My husband and I recently took a little road trip to Providence, R.I., where we ate dinner at the fabulous La Laiteria and took home a whiskey cupcake with cream cheese frosting from their adjoining market. Wow, was it ever delicious—a standout in the overcrowded field of super-sweet cupcakes. Here’s my attempt at reproducing it using rye whiskey and adding a coffee kick, inspired by the classic Irish coffee combo. - Midge
Midge's cupcakes have a beautiful moist cake with an excellent crumb. There's just enough coffee flavor plus a little something extra from the rye whiskey. Though sure to satisfy your dessert craving, the cupcakes don't have too much sugar and it's easy to eat more than one. The whisper of coffee in the luscious cream cheese icing ties everything together for one delicious cupcake! - biffbourgeois —Stephanie Bourgeois
a dozen cupcakes
1 3/4 cups
1 1/2 teaspoons
fine sea salt
unsalted butter, room temperature
1 1/2 cups
lightly packed dark brown sugar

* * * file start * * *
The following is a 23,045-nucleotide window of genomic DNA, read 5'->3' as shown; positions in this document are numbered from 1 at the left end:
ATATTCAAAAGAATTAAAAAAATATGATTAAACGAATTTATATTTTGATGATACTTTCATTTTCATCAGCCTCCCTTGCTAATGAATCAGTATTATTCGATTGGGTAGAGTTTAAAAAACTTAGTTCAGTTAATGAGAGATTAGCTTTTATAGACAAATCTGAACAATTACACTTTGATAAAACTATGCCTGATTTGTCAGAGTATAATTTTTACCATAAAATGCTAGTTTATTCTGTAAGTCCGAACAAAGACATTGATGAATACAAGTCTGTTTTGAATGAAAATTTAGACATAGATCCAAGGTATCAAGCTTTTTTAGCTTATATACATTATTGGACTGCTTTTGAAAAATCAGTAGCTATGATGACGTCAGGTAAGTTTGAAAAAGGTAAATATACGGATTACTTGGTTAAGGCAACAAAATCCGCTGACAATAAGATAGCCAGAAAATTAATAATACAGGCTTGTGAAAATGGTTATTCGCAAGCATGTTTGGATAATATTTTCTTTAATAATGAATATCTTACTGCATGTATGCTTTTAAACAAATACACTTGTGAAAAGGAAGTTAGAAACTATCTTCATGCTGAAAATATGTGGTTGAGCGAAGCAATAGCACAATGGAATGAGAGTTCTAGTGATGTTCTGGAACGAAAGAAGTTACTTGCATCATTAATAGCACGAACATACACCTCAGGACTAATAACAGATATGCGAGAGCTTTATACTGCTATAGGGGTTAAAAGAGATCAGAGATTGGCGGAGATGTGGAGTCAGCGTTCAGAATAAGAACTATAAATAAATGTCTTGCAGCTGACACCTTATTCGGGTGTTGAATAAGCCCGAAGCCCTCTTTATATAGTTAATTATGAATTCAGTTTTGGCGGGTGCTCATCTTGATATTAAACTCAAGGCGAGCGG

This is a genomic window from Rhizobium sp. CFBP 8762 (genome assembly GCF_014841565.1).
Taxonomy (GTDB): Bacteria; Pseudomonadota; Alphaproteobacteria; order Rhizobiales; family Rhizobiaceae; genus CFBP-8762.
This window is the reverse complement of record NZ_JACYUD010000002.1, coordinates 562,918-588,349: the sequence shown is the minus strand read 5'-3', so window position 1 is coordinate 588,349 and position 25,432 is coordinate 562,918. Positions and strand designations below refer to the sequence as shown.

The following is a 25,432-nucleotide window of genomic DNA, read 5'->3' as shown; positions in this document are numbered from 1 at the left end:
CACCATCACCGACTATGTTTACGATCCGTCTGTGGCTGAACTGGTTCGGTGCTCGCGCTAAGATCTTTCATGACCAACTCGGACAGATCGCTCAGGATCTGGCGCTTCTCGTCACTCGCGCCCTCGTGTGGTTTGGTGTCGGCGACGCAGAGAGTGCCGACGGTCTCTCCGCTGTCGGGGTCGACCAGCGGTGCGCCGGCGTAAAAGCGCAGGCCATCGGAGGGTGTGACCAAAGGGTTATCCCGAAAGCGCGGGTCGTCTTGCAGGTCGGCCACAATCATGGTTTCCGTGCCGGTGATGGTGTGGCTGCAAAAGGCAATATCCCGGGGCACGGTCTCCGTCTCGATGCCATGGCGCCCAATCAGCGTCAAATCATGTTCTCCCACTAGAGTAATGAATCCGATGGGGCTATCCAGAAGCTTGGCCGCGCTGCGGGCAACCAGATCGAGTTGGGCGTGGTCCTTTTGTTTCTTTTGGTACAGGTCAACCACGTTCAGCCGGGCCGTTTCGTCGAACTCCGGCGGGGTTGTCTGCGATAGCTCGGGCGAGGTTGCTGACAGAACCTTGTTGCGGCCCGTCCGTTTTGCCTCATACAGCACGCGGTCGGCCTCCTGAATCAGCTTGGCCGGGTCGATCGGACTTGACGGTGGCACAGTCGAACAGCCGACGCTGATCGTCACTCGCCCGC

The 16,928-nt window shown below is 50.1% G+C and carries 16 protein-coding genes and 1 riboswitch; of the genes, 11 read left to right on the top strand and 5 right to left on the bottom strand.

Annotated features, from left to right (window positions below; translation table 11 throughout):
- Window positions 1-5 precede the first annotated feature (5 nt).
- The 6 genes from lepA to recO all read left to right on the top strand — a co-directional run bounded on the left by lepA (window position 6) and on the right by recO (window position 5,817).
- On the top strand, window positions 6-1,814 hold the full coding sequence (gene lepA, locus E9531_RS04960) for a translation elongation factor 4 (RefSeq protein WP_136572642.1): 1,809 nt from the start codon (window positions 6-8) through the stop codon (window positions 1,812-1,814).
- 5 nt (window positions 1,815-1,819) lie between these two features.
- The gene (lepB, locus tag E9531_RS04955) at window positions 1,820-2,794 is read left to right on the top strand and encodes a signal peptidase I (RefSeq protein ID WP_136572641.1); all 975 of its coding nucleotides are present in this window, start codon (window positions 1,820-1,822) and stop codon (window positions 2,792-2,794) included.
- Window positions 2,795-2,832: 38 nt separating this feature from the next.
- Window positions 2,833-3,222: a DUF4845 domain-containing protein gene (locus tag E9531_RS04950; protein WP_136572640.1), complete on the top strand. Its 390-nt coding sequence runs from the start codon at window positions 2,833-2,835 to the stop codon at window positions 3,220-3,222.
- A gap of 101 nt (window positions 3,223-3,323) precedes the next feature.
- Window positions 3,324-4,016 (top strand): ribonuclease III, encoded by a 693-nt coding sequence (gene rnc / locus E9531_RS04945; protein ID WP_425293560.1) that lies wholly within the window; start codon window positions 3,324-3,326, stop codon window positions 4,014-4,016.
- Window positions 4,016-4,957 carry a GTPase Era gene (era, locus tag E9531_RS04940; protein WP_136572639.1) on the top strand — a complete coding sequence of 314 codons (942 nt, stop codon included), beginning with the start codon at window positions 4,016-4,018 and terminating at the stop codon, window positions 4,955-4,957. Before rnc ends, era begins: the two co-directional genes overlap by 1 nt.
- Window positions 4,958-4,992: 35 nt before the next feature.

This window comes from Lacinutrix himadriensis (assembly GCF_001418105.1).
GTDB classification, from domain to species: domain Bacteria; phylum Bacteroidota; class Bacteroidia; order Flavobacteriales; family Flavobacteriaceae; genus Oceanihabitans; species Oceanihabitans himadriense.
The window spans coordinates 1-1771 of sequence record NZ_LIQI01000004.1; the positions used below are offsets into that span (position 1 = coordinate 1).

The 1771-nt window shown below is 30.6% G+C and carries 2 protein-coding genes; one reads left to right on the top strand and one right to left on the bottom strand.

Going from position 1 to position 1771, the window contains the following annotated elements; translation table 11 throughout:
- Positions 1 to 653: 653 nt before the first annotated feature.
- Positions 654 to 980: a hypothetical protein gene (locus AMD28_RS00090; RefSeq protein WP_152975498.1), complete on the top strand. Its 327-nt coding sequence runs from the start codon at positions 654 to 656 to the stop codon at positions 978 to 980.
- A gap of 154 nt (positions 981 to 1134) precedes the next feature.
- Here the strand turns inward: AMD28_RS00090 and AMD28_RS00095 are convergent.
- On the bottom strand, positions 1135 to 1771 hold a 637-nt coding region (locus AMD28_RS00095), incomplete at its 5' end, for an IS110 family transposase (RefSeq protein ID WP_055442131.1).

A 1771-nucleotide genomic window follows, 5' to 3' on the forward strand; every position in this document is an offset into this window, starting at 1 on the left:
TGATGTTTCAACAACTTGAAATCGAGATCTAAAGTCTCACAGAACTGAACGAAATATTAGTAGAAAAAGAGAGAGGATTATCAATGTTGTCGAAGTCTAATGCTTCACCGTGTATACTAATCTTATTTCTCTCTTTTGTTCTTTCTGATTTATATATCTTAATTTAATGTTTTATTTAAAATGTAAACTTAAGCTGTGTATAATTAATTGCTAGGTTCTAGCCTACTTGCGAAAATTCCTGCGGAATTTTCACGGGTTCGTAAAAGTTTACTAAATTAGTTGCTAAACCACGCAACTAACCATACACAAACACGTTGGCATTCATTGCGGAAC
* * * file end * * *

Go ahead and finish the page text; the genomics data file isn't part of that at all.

Greek yogurt, full fat
rye whiskey (I used Old Overholt)
Coffee Cream Cheese Frosting
unsalted butter, softened
cream cheese, room temperature
1 1/2 cups
In This Recipe
Line a muffin tin with cupcake liners. Preheat oven to 350 F.
Sift together flour, baking soda, and salt. Set aside.
In the bowl of a standing mixer, cream together butter and sugar on medium-high for 2 minutes. Lower the mixer speed down a notch or two; add vanilla and then eggs, one at a time, until mixture looks combined.
With the mixer on medium-low, alternately fold in the yogurt and dry ingredients. Then gradually add the whiskey and coffee until the mixture is smooth. Don’t overbeat.
Spoon batter into muffin tin, filling each cupcake liner about three-fourth full. Bake for 15-20 minutes or until a toothpick inserted into the center of one comes out clean.
Cool on rack. Frost when completely cool.
For the frosting: In the bowl of standing mixer, using whisk attachment, combine butter and cream cheese until smooth. Add sugar, vanilla, and coffee and whisk on high until smooth. This could take several minutes if your butter and cream cheese weren't totally soft.
I’m a journalist who’s covered everything from illegal logging in Central America to merit pay for teachers, but these days I write mostly about travel. I’ve been lucky enough to find myself in some far-flung locales, where poking around markets and grocery stores is my favorite thing to do. Cooking, especially baking, is my way of winding down after a long day; there’s nothing like kneading bread dough to bring you back to earth.